MANATEE -- A polite but passionate "listening session" attracted nearly 100 people Wednesday to discuss how the county should solve health care dilemmas when funds for the poor run out next year.
The Manatee County Commission workshop kicked off a 10-day "citizen engagement process" to help officials make decisions about whether -- and if so, how -- to pay for indigent care once the county health care fund is exhausted.
Among the topics at Palmetto's Bradenton Area Convention Center:
Whether government should be providing health care at all?
If so, how to ensure taxpayer dollars are spent efficiently?
How many people in Manatee County are unable to get health care?
There was plenty of debate about why it's so hard to know what a medical procedure costs, and whether prevention programs work to curb costs.
Dr. Eric Folkens, who operates urgent care clinics in Bradenton and Lakewood Ranch and two in Sarasota, said: "We could save everybody so much money" by negotiating contracts with the county to keep people out of expensive hospital emergency rooms.
"Everybody knows what we charge," he said, noting his clinics list the price of each procedure online and in plain view of patients.
Access to care is a big issue because so few doctors will see poor Medicaid patients whose bills are paid for by a state-federal program, said several participants.
Dr. Celestino Palomino, who takes patients regardless of ability to pay, said he was "overwhelmed" with the needy.
"About 25 percent of my patients in the hospital are indigent," he said.
Steve Vernon, former president of Tea Party Manatee, said extremely important stakeholders in the discussion are never included in the discussion: Taxpayers.
"They're never represented. It's always special interests," he said.
Several participants discussed why Manatee County Rural Health Services Inc., a nonprofit that operates clinics across the county for indigent and insured patients, cannot handle all who need care.
One reason is people may get primary care at such places but still have no access to specialists for more serious conditions. Manatee County lacks adequate dental care for the needy, said Adell Erozer, executive director for Turning Points, which operates a busy free clinic at Bradenton's Galvano One Stop Center.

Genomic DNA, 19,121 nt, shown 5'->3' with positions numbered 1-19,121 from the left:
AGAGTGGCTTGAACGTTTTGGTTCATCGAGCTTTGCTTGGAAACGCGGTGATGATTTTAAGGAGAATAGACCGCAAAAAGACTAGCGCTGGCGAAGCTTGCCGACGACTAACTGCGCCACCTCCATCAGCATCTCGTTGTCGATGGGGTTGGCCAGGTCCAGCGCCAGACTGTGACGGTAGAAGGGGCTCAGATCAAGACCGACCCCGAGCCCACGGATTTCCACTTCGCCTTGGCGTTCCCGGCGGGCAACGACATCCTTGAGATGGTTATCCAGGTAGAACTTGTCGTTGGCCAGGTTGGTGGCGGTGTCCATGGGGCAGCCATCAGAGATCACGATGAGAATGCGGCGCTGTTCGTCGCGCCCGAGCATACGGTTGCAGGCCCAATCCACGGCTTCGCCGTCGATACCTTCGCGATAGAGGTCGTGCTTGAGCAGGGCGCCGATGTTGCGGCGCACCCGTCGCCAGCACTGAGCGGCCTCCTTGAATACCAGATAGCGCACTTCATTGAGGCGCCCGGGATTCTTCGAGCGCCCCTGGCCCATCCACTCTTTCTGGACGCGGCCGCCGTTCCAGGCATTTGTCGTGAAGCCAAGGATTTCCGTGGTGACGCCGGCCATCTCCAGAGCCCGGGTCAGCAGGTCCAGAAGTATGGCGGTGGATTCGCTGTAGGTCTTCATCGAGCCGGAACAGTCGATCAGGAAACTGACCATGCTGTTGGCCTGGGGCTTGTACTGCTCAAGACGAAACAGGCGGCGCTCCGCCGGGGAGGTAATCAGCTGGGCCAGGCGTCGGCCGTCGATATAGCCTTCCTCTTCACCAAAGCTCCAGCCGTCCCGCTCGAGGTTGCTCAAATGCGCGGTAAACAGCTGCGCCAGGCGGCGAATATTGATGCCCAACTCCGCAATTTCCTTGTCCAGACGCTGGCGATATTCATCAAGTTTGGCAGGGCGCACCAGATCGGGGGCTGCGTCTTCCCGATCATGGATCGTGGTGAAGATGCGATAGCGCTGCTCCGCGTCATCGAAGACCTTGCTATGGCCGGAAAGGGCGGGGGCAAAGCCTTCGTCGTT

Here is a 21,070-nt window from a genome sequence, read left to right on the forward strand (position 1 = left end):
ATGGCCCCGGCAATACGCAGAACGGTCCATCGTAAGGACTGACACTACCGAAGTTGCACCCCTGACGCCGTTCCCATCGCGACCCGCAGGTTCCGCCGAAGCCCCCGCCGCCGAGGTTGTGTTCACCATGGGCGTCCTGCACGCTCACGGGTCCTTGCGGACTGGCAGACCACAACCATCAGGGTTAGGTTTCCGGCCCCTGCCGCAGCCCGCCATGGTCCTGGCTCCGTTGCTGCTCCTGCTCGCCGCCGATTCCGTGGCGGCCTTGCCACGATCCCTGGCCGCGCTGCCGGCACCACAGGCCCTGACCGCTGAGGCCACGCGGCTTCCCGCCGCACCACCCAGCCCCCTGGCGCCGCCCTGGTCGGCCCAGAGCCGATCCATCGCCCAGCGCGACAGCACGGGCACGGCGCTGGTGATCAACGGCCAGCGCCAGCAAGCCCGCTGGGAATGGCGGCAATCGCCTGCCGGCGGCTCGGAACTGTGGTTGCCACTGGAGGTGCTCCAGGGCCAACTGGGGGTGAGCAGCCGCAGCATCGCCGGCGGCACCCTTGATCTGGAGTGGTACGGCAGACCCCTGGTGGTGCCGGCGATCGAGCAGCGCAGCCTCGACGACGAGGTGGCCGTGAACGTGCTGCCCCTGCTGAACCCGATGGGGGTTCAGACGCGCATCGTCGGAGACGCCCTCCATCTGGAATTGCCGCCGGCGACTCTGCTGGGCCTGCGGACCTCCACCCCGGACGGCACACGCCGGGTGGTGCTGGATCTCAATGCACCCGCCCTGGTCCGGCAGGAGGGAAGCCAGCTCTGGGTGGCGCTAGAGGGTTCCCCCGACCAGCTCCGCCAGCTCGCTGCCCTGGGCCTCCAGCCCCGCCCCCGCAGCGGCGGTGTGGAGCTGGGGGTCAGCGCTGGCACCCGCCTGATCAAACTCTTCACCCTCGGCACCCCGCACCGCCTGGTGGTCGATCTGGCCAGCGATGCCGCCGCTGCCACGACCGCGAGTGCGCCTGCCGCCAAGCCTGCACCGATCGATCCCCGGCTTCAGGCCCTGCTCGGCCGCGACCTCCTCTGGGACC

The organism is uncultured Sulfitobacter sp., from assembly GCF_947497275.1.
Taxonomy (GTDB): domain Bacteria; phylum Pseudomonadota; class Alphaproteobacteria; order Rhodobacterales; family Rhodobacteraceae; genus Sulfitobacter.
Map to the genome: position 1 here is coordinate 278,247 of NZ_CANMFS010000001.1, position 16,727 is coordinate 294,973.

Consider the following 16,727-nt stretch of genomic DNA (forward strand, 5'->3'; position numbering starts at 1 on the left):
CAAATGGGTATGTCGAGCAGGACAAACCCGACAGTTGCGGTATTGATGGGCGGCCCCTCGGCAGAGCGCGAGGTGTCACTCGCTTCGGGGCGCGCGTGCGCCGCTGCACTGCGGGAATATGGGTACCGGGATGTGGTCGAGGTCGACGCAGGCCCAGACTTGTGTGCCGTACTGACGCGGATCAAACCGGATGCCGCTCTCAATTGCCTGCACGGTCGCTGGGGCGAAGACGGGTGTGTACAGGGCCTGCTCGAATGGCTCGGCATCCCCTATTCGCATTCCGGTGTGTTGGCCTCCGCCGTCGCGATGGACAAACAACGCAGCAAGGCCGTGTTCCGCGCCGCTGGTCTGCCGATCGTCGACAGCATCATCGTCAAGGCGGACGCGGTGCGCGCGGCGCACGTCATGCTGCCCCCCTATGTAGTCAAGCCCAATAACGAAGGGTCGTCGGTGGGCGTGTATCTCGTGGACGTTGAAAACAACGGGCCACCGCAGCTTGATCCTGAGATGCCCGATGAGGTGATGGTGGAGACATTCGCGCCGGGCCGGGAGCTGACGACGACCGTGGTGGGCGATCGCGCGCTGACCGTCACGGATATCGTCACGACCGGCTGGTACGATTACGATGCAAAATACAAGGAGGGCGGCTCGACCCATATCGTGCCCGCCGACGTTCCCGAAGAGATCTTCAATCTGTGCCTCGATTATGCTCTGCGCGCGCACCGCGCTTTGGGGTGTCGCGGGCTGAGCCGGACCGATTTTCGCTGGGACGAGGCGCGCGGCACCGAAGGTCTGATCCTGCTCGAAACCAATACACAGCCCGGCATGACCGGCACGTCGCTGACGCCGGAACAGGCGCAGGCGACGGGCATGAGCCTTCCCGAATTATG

"I've had people who just needed a tooth pulled" face life-threatening situations because they couldn't find a dentist," said Erozer.
Such people were not among those gathered to discuss the health care system, said Luz Corcuera, program director for the Healthy Start Coalition of Manatee County Inc.
"We need to go out to them," she said. "It's a great discussion, a great start, but unfortunately not everyone is here."
County commissioners deferred a decision earlier this month, pending public discussion, on a funding agreement with the Manatee Chamber Foundation for a health care system analysis and plan development to be conducted by the University of South Florida College of Public Health.
Manatee officials should contract directly for development of a health care plan for the community, rather than through the Manatee Chamber Foundation Inc., chamber leaders said in a letter to the Bradenton Herald.
A proposal that the chamber foundation, a nonprofit affiliated with the chamber, should be a contracted party in conjunction with the University of South Florida for development of a plan "is not the best approach," it said.
"We suggest that the county consider contracting directly with USF's College of Public Health, knowing that USF's proposed process calls for significant public engagement opportunities and stakeholder input," said the letter signed by Rae Dowling, chairman of the board of the Manatee Chamber of Commerce, and Chris Pennewill, president of the Manatee Chamber Foundation.
A second health care workshop session is slated for 6 p.m. Tuesday at the Bradenton Area Convention Center, 1 Haben Blvd,, Palmetto.
Sara Kennedy, Herald reporter, can be reached at 941-745-7031. Follow her on Twitter @sarawrites.